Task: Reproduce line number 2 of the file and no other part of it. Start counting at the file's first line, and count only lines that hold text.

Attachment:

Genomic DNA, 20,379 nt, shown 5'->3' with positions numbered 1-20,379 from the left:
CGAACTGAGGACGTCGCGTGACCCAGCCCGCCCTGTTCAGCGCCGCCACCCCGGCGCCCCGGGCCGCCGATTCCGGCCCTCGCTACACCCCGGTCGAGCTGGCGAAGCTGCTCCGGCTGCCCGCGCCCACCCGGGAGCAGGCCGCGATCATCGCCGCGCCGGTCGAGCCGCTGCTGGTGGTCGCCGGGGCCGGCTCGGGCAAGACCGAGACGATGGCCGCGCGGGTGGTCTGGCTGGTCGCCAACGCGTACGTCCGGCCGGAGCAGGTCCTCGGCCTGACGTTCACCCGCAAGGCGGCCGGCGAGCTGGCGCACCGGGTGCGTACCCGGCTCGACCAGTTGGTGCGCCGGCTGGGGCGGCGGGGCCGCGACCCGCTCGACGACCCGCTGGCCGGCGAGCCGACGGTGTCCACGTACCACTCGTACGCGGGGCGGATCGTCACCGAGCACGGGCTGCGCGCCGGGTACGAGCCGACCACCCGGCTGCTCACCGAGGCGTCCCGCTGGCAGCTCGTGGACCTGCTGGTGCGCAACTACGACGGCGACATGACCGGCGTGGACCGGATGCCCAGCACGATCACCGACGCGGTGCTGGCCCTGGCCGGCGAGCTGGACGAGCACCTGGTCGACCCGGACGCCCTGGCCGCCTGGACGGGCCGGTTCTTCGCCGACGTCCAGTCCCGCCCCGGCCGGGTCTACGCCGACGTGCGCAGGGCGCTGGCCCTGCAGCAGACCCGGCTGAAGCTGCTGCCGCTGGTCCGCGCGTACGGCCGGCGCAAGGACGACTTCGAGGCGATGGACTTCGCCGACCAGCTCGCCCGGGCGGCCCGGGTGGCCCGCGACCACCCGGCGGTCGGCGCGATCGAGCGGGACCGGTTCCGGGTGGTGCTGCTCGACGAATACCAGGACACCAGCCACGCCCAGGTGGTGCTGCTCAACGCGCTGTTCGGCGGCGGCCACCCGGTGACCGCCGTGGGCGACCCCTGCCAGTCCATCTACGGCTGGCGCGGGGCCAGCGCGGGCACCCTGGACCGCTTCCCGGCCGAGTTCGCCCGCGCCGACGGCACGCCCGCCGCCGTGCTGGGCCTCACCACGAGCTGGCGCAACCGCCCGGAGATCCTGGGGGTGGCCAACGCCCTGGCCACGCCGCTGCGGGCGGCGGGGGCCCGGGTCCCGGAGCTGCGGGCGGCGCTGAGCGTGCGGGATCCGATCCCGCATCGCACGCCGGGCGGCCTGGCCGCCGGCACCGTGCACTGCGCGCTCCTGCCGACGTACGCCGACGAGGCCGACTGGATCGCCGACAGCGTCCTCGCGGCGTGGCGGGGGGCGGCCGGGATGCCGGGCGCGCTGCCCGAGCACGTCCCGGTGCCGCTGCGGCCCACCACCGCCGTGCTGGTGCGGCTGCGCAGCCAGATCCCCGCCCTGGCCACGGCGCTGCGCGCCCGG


CGAACTGAGGACGTCGCGTGACCCAGCCCGCCCTGTTCAGCGCCGCCACCCCGGCGCCCCGGGCCGCCGATTCCGGCCCTCGCTACACCCCGGTCGAGCTGGCGAAGCTGCTCCGGCTGCCCGCGCCCACCCGGGAGCAGGCCGCGATCATCGCCGCGCCGGTCGAGCCGCTGCTGGTGGTCGCCGGGGCCGGCTCGGGCAAGACCGAGACGATGGCCGCGCGGGTGGTCTGGCTGGTCGCCAACGCGTACGTCCGGCCGGAGCAGGTCCTCGGCCTGACGTTCACCCGCAAGGCGGCCGGCGAGCTGGCGCACCGGGTGCGTACCCGGCTCGACCAGTTGGTGCGCCGGCTGGGGCGGCGGGGCCGCGACCCGCTCGACGACCCGCTGGCCGGCGAGCCGACGGTGTCCACGTACCACTCGTACGCGGGGCGGATCGTCACCGAGCACGGGCTGCGCGCCGGGTACGAGCCGACCACCCGGCTGCTCACCGAGGCGTCCCGCTGGCAGCTCGTGGACCTGCTGGTGCGCAACTACGACGGCGACATGACCGGCGTGGACCGGATGCCCAGCACGATCACCGACGCGGTGCTGGCCCTGGCCGGCGAGCTGGACGAGCACCTGGTCGACCCGGACGCCCTGGCCGCCTGGACGGGCCGGTTCTTCGCCGACGTCCAGTCCCGCCCCGGCCGGGTCTACGCCGACGTGCGCAGGGCGCTGGCCCTGCAGCAGACCCGGCTGAAGCTGCTGCCGCTGGTCCGCGCGTACGGCCGGCGCAAGGACGACTTCGAGGCGATGGACTTCGCCGACCAGCTCGCCCGGGCGGCCCGGGTGGCCCGCGACCACCCGGCGGTCGGCGCGATCGAGCGGGACCGGTTCCGGGTGGTGCTGCTCGACGAATACCAGGACACCAGCCACGCCCAGGTGGTGCTGCTCAACGCGCTGTTCGGCGGCGGCCACCCGGTGACCGCCGTGGGCGACCCCTGCCAGTCCATCTACGGCTGGCGCGGGGCCAGCGCGGGCACCCTGGACCGCTTCCCGGCCGAGTTCGCCCGCGCCGACGGCACGCCCGCCGCCGTGCTGGGCCTCACCACGAGCTGGCGCAACCGCCCGGAGATCCTGGGGGTGGCCAACGCCCTGGCCACGCCGCTGCGGGCGGCGGGGGCCCGGGTCCCGGAGCTGCGGGCGGCGCTGAGCGTGCGGGATCCGATCCCGCATCGCACGCCGGGCGGCCTGGCCGCCGGCACCGTGCACTGCGCGCTCCTGCCGACGTACGCCGACGAGGCCGACTGGATCGCCGACAGCGTCCTCGCGGCGTGGCGGGGGGCGGCCGGGATGCCGGGCGCGCTGCCCGAGCACGTCCCGGTGCCGCTGCGGCCCACCACCGCCGTGCTGGTGCGGCTGCGCAGCCAGATCCCCGCCCTGGCCACGGCGCTGCGCGCCCGG